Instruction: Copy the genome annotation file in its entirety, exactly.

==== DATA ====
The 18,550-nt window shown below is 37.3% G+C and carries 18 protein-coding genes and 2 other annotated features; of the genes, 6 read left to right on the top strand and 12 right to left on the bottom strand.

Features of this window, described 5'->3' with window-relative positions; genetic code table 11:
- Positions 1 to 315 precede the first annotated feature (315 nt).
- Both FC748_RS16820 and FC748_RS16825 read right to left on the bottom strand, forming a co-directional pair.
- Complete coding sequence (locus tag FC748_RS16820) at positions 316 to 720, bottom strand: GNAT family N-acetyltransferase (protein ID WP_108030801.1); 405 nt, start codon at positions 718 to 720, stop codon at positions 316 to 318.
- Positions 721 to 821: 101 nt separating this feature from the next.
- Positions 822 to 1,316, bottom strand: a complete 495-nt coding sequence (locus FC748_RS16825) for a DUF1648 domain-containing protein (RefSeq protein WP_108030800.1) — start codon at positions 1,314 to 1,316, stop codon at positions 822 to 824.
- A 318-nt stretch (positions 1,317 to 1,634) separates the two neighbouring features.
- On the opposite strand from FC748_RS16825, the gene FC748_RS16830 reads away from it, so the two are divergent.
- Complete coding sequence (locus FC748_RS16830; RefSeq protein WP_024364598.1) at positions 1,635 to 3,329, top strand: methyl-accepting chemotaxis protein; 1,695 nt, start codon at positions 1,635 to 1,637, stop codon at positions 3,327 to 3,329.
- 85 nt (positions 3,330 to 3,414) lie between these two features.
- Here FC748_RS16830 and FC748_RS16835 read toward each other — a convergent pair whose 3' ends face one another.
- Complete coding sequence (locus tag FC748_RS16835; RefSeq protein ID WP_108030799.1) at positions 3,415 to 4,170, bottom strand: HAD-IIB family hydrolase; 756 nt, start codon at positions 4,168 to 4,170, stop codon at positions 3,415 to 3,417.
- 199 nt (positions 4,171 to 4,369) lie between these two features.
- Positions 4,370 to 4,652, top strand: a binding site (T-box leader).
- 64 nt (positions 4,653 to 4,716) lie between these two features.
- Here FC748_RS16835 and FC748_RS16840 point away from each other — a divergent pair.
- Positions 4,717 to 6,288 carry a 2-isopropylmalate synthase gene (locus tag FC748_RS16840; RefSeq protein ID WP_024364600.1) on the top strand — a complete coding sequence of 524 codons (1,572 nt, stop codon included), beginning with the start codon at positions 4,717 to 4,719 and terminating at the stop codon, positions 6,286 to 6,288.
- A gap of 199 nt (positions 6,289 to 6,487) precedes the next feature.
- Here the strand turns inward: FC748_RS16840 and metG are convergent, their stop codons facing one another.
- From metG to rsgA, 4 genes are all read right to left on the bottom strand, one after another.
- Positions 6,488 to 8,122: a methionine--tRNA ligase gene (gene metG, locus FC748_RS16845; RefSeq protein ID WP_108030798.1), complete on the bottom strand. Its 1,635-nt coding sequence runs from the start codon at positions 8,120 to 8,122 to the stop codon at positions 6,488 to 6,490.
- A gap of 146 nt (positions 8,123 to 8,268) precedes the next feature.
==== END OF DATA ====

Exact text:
The 18,550-nt window shown below is 37.3% G+C and carries 18 protein-coding genes and 2 other annotated features; of the genes, 6 read left to right on the top strand and 12 right to left on the bottom strand.

Features of this window, described 5'->3' with window-relative positions; genetic code table 11:
- Positions 1 to 315 precede the first annotated feature (315 nt).
- Both FC748_RS16820 and FC748_RS16825 read right to left on the bottom strand, forming a co-directional pair.
- Complete coding sequence (locus tag FC748_RS16820) at positions 316 to 720, bottom strand: GNAT family N-acetyltransferase (protein ID WP_108030801.1); 405 nt, start codon at positions 718 to 720, stop codon at positions 316 to 318.
- Positions 721 to 821: 101 nt separating this feature from the next.
- Positions 822 to 1,316, bottom strand: a complete 495-nt coding sequence (locus FC748_RS16825) for a DUF1648 domain-containing protein (RefSeq protein WP_108030800.1) — start codon at positions 1,314 to 1,316, stop codon at positions 822 to 824.
- A 318-nt stretch (positions 1,317 to 1,634) separates the two neighbouring features.
- On the opposite strand from FC748_RS16825, the gene FC748_RS16830 reads away from it, so the two are divergent.
- Complete coding sequence (locus FC748_RS16830; RefSeq protein WP_024364598.1) at positions 1,635 to 3,329, top strand: methyl-accepting chemotaxis protein; 1,695 nt, start codon at positions 1,635 to 1,637, stop codon at positions 3,327 to 3,329.
- 85 nt (positions 3,330 to 3,414) lie between these two features.
- Here FC748_RS16830 and FC748_RS16835 read toward each other — a convergent pair whose 3' ends face one another.
- Complete coding sequence (locus tag FC748_RS16835; RefSeq protein ID WP_108030799.1) at positions 3,415 to 4,170, bottom strand: HAD-IIB family hydrolase; 756 nt, start codon at positions 4,168 to 4,170, stop codon at positions 3,415 to 3,417.
- 199 nt (positions 4,171 to 4,369) lie between these two features.
- Positions 4,370 to 4,652, top strand: a binding site (T-box leader).
- 64 nt (positions 4,653 to 4,716) lie between these two features.
- Here FC748_RS16835 and FC748_RS16840 point away from each other — a divergent pair.
- Positions 4,717 to 6,288 carry a 2-isopropylmalate synthase gene (locus tag FC748_RS16840; RefSeq protein ID WP_024364600.1) on the top strand — a complete coding sequence of 524 codons (1,572 nt, stop codon included), beginning with the start codon at positions 4,717 to 4,719 and terminating at the stop codon, positions 6,286 to 6,288.
- A gap of 199 nt (positions 6,289 to 6,487) precedes the next feature.
- Here the strand turns inward: FC748_RS16840 and metG are convergent, their stop codons facing one another.
- From metG to rsgA, 4 genes are all read right to left on the bottom strand, one after another.
- Positions 6,488 to 8,122: a methionine--tRNA ligase gene (gene metG, locus FC748_RS16845; RefSeq protein ID WP_108030798.1), complete on the bottom strand. Its 1,635-nt coding sequence runs from the start codon at positions 8,120 to 8,122 to the stop codon at positions 6,488 to 6,490.
- A gap of 146 nt (positions 8,123 to 8,268) precedes the next feature.